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Base Rate Fallacy
What Is the Base Rate Fallacy?In Critical Thinking, the Base Rate Fallacy is failing to factor in an earlier base rate or statistic.
Easy Definition of Base Rate Fallacy
Don't think "99% accurate" means a 1% failure rate. There's far more to think about before you can work out the failure rate. This idea is linked to the Base Rate Fallacy.
Academic Definition of Base Rate Fallacy
The Base Rate Fallacy is an error in reasoning that occurs when someone reaches a conclusion that fails to account for an earlier premise – usually a base rate, a probability or some other statistic.
(Help! I'm still confused. Look at the examples below and then read the definitions above again. Hopefully, they will become clearer.)
An Example of Base Rate Fallacy
The vaccines are useless because more vaccinated are dying than non-vaccinatedIn July 2021, Public Health England (PHE) announced that more than 60% of the COVID deaths in the first half of 2021 were of vaccinated people. In other words, more vaccinated people were dying of COVID than non-vaccinated people.
This statistic was quickly seized upon by the "anti-vaxxers" (those opposed to the coronavirus vaccine), who presented it as clear evidence that the vaccines did not work.
However, the "anti-vaxxers" were guilty of committing the base-rate fallacy.
The clearest way to think about this is to imagine a scenario when 99% of people are vaccinated and 1% of people aren't. Even though the vaccine dramatically reduces deaths, it is now easy to understand why there would be more deaths among the vaccinated than the non-vaccinated. Put simply, if 99% of people have a small chance of dying, then that is likely to produce more deaths than 1% of people with a greater chance of dying.
In July 2021, the situation was slightly more complicated than that though. The vast majority of the vulnerable (predominantly those over 80) were vaccinated while the majority of the less vulnerable (those under 30) were not. Even though the vaccine cut the risk of death by over 96%, the vaccinated vulnerable were still the most vulnerable, and they outnumbered the non-vaccinated. This last point is key. If literally everybody were vaccinated, then 100% of deaths would be of vaccinated people. Conversely, if literally no one were vaccinated, then 100% of deaths would be of non-vaccinated people. So, more deaths among the vaccinated speaks more about how many people have been vaccinated than it does about the efficacy of the vaccines.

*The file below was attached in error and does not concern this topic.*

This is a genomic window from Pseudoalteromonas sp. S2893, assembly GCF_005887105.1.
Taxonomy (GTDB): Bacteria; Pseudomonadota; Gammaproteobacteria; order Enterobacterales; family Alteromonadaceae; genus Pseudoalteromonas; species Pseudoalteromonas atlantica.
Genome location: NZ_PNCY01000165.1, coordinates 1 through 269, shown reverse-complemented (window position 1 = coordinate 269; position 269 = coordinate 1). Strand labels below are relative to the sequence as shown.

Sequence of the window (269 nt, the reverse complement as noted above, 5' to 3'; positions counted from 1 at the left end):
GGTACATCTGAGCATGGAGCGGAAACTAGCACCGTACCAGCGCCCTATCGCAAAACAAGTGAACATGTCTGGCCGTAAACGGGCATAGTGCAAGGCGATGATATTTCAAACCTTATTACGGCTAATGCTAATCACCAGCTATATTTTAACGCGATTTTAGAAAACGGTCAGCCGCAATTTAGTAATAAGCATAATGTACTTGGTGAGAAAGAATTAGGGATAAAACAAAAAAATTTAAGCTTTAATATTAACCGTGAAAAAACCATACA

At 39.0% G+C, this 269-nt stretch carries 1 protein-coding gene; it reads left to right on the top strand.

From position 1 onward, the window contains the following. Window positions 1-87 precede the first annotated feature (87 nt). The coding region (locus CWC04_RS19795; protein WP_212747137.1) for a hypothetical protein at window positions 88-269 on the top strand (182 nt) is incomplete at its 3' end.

Put another way, and possibly counter-intuitively for some, the efficacy of the vaccine cannot be calculated by comparing all the vaccinated with all the non-vaccinated. It could only be calculated by comparing an infected vaccinated group with an infected non-vaccinated group of equal size and equal vulnerability. In July 2021, those conditions were far from present.
In summary, the fact that more vaccinated people died than non-vaccinated told us nothing about the efficacy of the vaccines. The fact that the national COVID death rate dropped dramatically following the vaccination of the vulnerable told us everything about the efficacy of the vaccines. The "anti-vaxxers" were guilty of committing the Base-rate Fallacy because they did not account for the ratio of the vaccinated versus the non-vaccinated or the vulnerabilities of each group. They didn't factor these base facts into their conclusion.
Read about Confirmation Bias and COVID-19
Read about Availability Bias and COVID-19
Another Example of Base Rate Fallacy
This machine is useless because it's only 99% accurateImagine you have a machine that can detect whether coins are real or fake.